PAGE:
Thursday, 21 March 2013

Eight steps to building analytics that actually get used

Inspired by a couple of football related posts around the topic of "what is analytics?" I've penned a few thoughts on a slightly different subject. Once you've decided what analytics is, how do you build something that will actually get used? It's often easier said than done... Many big ideas ultimately fail to deliver and I'm convinced there are just as many brilliant insights out there, which nobody's paying any attention to.

I'm writing mostly from my experience in the marketing analytics world, but these would guide my approach pretty much anywhere. How do you build a piece of analytical work that ends up delivering something valuable, rather than sitting on a hard drive, gathering virtual dust?

Clearly identify your questions first

This is a useful process in itself. What, specifically, do you want to know?

Now make it even more specific; break your question into pieces. And then possibly more pieces.

What would the world look like if the answer to this individual piece was "Yes"?

Now you can start doing analysis.

Walk before you run

If you try to go from nowhere, to the answer to life the universe and everything in one step then you're almost certain to fail. If only because right now, what you think the ultimate answer should look like is very likely to be wrong and you need to let some groundwork shape your next steps.

Before you collect any new data, what could a good analyst achieve with the data that you have? By the way, if you ask and they say "nothing" then they're not a very good analyst. A good analyst isn't afraid to speculate based on limited data, but they should also be honest and tell you that's what they're doing.

Have an opinion

You've just done a month's statistical modelling work and you can't present it back as an academic might, by saying "the effect of X is probably Y and the effect of Y is probably Z." We analysts like to hedge our bets, but if you want your stuff to get used, you can't do that. You're going to have to put your neck on the line.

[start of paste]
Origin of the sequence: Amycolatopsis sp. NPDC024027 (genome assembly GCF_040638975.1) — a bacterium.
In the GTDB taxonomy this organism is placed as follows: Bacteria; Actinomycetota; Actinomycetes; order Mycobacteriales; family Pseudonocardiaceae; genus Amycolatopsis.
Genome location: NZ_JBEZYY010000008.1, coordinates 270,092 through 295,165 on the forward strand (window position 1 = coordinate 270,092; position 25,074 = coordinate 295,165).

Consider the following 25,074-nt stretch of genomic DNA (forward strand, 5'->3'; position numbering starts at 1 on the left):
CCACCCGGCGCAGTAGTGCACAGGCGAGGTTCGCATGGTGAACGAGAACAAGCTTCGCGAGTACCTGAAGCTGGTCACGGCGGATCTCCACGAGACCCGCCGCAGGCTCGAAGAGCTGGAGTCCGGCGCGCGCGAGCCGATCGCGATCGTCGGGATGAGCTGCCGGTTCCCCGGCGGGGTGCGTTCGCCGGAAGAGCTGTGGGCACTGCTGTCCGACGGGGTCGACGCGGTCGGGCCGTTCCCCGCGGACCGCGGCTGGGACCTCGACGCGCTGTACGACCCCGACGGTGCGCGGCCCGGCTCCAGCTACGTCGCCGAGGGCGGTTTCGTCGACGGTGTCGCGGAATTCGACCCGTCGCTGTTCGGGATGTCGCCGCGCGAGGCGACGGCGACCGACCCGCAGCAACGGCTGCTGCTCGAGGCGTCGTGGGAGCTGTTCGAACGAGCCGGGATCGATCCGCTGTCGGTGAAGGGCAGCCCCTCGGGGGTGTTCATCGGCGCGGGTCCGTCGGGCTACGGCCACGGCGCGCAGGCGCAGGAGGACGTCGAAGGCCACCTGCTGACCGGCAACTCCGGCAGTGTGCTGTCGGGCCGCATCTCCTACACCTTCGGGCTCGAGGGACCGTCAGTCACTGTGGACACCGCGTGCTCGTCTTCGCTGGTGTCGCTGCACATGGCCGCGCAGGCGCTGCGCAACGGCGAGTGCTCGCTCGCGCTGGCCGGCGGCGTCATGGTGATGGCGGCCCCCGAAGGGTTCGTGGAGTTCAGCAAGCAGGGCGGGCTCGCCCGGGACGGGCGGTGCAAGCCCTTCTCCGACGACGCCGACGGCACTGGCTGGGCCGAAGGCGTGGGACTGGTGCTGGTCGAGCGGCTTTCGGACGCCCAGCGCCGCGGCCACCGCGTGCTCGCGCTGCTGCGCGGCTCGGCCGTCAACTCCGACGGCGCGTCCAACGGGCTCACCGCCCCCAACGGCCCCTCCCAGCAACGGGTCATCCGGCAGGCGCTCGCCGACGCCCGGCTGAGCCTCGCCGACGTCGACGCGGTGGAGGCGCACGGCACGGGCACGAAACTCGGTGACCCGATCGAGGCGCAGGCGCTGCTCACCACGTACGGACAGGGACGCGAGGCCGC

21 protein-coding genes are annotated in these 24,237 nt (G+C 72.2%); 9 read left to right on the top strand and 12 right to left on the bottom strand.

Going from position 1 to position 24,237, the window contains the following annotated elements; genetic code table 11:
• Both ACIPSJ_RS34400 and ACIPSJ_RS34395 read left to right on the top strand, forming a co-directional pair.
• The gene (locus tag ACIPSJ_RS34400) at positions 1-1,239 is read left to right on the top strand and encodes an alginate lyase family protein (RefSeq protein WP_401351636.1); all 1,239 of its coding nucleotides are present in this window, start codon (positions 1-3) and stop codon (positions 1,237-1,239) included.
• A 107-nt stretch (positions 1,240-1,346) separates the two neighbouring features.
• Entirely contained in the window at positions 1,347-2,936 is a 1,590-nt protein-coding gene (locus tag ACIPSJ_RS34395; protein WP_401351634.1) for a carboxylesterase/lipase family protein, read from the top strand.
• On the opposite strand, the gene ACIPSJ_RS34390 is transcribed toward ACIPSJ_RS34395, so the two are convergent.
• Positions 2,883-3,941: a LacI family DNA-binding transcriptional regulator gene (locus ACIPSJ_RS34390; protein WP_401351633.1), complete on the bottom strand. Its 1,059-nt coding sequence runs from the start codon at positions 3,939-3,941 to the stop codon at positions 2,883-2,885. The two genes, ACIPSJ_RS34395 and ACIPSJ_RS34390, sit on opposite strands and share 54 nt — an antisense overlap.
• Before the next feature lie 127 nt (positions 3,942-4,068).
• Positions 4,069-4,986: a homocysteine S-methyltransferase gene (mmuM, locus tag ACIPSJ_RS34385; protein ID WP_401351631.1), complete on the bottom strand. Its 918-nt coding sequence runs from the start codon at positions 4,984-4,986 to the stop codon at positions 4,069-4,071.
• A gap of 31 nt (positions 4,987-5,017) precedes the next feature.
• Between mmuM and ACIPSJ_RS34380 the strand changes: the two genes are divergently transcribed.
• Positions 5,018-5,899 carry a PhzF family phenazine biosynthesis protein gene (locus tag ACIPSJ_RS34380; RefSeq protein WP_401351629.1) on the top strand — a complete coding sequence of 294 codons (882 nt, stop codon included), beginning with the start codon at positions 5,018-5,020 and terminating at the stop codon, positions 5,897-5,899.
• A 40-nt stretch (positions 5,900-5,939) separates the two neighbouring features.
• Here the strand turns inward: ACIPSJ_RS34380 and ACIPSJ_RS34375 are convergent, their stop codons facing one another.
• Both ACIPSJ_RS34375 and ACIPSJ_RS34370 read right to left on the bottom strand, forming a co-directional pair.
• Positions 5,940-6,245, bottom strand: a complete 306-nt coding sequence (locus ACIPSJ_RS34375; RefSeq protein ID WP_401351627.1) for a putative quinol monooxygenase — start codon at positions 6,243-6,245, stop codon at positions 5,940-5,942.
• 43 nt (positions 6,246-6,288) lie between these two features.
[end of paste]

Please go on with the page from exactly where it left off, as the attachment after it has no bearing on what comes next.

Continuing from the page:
You have to have an opinion. As a result of your work, what should be done? State it and state why you believe it, then allow people to disagree based on the evidence.

You need management backup

You know why Moneyball worked? Apart from all the clever numbers, Billy Beane, the A's General Manager believed in analytics, put it front and centre of decision making and didn't seem to mind who he upset along the way.

An angry analyst stamping their foot and demanding to be listened to, won't cut it. If you're trying to change an organisation, you need very senior backup and they need to trust their analysts.

Be careful what you wish for. Getting this bit right means that as an analyst you're going to feel some real pressure.

That management backup needs to have an open mind

Building on the previous point, it's no good having an evangelist forcing analytics into a company's decision making, if they're just using numbers as a battering ram, to push the strategy that they had anyway. We're back to trust again, to be earned by analysts and then respected by senior management.

Plain English Answers

As Albert Einstein said, "If you can't explain it to a six year old, you don't understand it yourself."

Dump the jargon and the statistics and find a plain English way to explain your results. Stories are good.

Never talk to IT until you've got a working prototype

I can't stress this enough. The only way to brief an IT development team to build you an analytics product, is to say, "See this? It works. Please turn it into a robust product for me."

Any IT people reading, the comment section is below - feel free to let me have both barrels, but this is true for virtually every IT team I've ever come across. IT and analytics are often confused, because they share some skills, but at the beginning, you need to be sure you're talking to analysts, not programmers.

Analysis is a process

Treating pieces of analysis as individual questions that are paid for individually, answered and then put to rest is very rarely the best way to get results. Analyses answer some questions and raise some more. They guide decisions, but could always be built better the second time around. Sometimes, despite everyone's best efforts, a line of enquiry doesn't achieve all that much.

Treat starting a piece of analysis as starting a process of discovery, rather than paying for the answer to a specific question right now, and over a period of time you'll reap the benefits.

Have I missed anything? What's the key reason why a piece of analysis you've done is still in use, or what barrier killed a piece of work that should have been brilliant? I'd love to hear about it in the comments.

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